By Alex Davis
I have always fancied myself a minimalist, so I was thrilled about the buzz over The Life-Changing Magic of Tidying Up and other iterations of the minimalist movement. Finally, my love of tidiness was not only acceptable, but was societally sanctioned. Following these methods allowed me to positively transform my home, my workspace, my email inbox, and even my daily schedule. But as with any good thing, this method can be abused. A good taken to an extreme is not good at all. And the obvious logical extreme of the minimalist movement is to strip excess away until there is nothing left.
A few years ago, I was in a particularly busy season of life – full of transitions, obligations, and deadlines. I was burning the candle at both ends. As a reaction to my stress and in an attempt to regain control of my life, I went into a purging frenzy. I had read numerous articles about the positive mental health benefits of clearing the clutter from our lives and, desperate for a cure to my stress, I took the words literally. I stepped into my room with a trash bag and all hell broke loose.
I threw away papers, old notebooks, journals. I tossed my old sorority t-shirts. I chucked reams of photographs. I grabbed armfuls of old dolls and stuffed animals that were shoved in a chest in the back of my closet and crammed them in the trash. It wasn’t until a few days later, once the trash had been collected from the curb, that I realized one of my most prized childhood stuffed animals was missing. It was a “Big Bird” Sesame Street character that my mom gave me as an infant. His stuffed beak was completely flattened and the paint on his plastic eyeballs was worn off. His pupil-less eyes and bald spots bespoke years of memories and love. And in my purging madness, I had thrown those memories away.
This would not have happened if I had slowed down and actually paid attention to what I was doing. In frantically slashing what I perceived to be the excess in my life, I failed to notice or even care how reckless I was being. Holding on to a few college t-shirts or childhood mementos was not hurting anyone. And keeping “Big Bird” stowed away in a chest in the back of the closet certainly wouldn’t have killed me.
Surely, the minimalist movement is not intended to erase history.
While clearing the clutter in my life certainly facilitated mental clarity and made me feel much more organized, I felt so remorseful about my impulsivity. Getting married whipped me into shape. Over the years, I have realized I cannot just throw away what I perceive to be the excess among my husband’s possessions. Slowly and with his patience and help, I’ve learned how to find a balance between keeping a clutter-free home while still honoring our most dearly-held memories. Here are four tips I’ve gleaned from my struggle to strike a balance between hoarder and ascetic.
1. Consider your intention. When spring cleaning, are you acting, or reacting? Every time I have taken my purging too far – i.e., throwing away Big Bird – I have been reacting to stress. True, adhering to practices like Marie Kondo’s KonMari method is supposed to eliminate stress caused by clutter and excess. However, it is not meant to be a sword that we unsheathe as soon as we start feeling overwhelmed. Frantically throwing things away is not going to solve a deeper-rooted stress issue. When I am tempted to start purging, I stop and think about my intention: is there truly unnecessary clutter that I’d like to clear in order to make our home more beautiful and functional? Or, am I just reacting to feeling overwhelmed? Taking a moment to think this through will limit impulsive decisions that you may later regret.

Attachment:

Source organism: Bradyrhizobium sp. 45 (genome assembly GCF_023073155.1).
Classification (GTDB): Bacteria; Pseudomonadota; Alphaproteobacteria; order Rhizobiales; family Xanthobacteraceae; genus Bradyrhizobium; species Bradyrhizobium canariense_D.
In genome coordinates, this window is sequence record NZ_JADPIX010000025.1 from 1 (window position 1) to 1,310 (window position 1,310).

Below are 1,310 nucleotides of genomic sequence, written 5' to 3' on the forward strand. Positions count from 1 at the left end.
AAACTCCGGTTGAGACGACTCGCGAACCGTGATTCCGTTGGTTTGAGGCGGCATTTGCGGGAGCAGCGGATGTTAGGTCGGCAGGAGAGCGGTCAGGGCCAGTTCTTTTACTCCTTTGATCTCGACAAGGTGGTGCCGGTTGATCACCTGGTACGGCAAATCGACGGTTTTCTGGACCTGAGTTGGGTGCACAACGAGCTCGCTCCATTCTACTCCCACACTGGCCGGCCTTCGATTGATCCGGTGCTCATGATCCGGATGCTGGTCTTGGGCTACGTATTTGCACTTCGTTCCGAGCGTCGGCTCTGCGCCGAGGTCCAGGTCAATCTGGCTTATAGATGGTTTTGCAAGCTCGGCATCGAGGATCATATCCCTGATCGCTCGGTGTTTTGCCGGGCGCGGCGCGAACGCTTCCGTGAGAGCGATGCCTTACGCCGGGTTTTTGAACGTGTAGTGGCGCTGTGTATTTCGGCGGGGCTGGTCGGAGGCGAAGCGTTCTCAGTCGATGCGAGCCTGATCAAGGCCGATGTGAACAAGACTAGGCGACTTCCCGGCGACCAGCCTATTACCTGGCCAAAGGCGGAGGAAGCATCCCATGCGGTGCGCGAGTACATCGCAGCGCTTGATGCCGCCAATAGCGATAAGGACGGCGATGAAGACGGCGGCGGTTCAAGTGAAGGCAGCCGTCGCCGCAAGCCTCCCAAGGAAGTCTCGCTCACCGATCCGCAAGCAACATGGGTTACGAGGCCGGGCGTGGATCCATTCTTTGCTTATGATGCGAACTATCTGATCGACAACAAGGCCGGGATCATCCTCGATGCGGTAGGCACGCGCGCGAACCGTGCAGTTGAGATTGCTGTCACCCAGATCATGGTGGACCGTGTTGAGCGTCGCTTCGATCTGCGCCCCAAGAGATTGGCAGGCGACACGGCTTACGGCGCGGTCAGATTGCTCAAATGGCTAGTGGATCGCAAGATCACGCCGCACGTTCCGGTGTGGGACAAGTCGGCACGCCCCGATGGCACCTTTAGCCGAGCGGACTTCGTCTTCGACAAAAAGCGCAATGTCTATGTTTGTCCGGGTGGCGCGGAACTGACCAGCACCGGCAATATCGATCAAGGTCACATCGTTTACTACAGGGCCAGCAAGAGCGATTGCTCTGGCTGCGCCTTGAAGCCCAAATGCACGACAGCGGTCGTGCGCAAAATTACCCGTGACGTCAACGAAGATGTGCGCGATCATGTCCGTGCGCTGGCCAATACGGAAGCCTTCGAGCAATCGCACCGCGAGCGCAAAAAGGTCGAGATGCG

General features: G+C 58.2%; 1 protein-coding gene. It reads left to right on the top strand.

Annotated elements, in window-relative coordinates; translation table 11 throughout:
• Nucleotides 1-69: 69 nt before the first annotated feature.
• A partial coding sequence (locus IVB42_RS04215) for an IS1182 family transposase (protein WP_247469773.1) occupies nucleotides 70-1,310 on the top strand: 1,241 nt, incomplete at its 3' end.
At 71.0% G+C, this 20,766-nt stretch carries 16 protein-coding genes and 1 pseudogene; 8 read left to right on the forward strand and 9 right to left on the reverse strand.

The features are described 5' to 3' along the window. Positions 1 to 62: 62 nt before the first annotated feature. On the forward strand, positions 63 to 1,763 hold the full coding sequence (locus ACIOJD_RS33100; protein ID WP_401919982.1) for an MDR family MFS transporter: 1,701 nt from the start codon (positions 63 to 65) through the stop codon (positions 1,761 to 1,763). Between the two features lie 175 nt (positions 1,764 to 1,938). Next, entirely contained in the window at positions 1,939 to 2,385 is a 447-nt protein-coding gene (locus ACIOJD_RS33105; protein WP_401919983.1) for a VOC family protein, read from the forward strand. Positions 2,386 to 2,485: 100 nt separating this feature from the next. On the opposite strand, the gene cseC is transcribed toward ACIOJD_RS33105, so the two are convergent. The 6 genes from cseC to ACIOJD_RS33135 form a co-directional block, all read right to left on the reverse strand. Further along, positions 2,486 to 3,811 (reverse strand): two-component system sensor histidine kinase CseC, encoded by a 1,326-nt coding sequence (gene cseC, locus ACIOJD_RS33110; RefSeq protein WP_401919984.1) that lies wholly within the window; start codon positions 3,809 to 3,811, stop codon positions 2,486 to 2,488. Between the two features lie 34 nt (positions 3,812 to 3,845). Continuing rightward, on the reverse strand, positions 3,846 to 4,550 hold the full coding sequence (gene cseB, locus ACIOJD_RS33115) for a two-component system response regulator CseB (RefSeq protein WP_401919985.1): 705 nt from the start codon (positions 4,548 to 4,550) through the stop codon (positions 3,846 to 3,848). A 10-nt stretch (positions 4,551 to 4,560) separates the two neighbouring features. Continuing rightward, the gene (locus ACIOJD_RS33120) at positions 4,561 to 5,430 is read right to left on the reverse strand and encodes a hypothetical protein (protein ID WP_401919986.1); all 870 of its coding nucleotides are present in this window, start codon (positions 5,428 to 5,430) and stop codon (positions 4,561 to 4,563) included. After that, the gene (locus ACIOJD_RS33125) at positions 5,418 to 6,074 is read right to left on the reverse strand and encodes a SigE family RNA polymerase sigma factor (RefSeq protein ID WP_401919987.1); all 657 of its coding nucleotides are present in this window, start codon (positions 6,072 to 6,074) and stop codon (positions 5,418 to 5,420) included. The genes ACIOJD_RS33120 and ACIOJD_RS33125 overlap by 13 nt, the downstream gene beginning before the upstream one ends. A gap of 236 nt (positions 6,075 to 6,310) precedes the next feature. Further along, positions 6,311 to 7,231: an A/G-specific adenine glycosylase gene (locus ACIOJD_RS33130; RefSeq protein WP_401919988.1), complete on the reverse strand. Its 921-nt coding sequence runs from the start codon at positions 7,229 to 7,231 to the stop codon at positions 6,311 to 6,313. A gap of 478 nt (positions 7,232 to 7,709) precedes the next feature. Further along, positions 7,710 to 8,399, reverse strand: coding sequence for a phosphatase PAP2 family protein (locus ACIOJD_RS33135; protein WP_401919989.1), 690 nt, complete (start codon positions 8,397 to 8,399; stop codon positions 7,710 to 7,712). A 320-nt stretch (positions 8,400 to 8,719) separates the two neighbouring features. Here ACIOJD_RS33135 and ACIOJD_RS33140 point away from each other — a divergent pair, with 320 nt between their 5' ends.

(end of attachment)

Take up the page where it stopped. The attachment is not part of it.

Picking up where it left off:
2. Keep one of each. This was a tip from my mom. After I threw away all my sorority t-shirts, she asked, “would it really have killed you to keep just one?” Well, no. No it wouldn’t have. While it certainly wasn’t necessary to keep all 30 of them, holding onto one letter shirt and tucking it into the back of my dresser would have been completely unobtrusive. If you have large collections of items and are on the fence about whether to keep them, consider keeping one token item to represent the whole.
3. Consider whether its physical presence is necessary. There are some items that are meant to be saved and cherished. Letters you and your spouse exchanged on your wedding day. A doll given to you by your late grandmother. A framed family picture. But in some instances, snapping a photo will suffice. Coming across my college acceptance letters while cleaning my closet was neat, but there is no need for me to keep loose papers hanging around. I whipped out my phone, snapped a photo, and tossed them. Now I still have the memories, but they are not taking up space in my home.
4. Designate a spot for miscellaneous “special” things. Having various keepsakes stuffed in random drawers throughout the house stressed me out. To solve this problem, I grabbed a large trunk and designated it the “special memories box.” I grabbed all the various “special things” that we did not want to display anymore but that we could not bring ourselves to trash, and stored them in the trunk. The trunk sits in the back of a closet in a spare bedroom. It is out of the way and is not causing any clutter, but it is also there for us to open when we want to (i.e., maybe 30 years from now).
Finding ways to make perceived excess fit my lifestyle rather than moving to an extreme of throwing it all away has allowed me to reach a healthy moderation in my relationship with stuff. In cultivating this healthier mindset, I have been able to preserve bits of memories while maintaining a fresh and tidy home.
How do you stay organized? Share your tips in the comments below!
Featured image courtesy of Wonderfelle Media.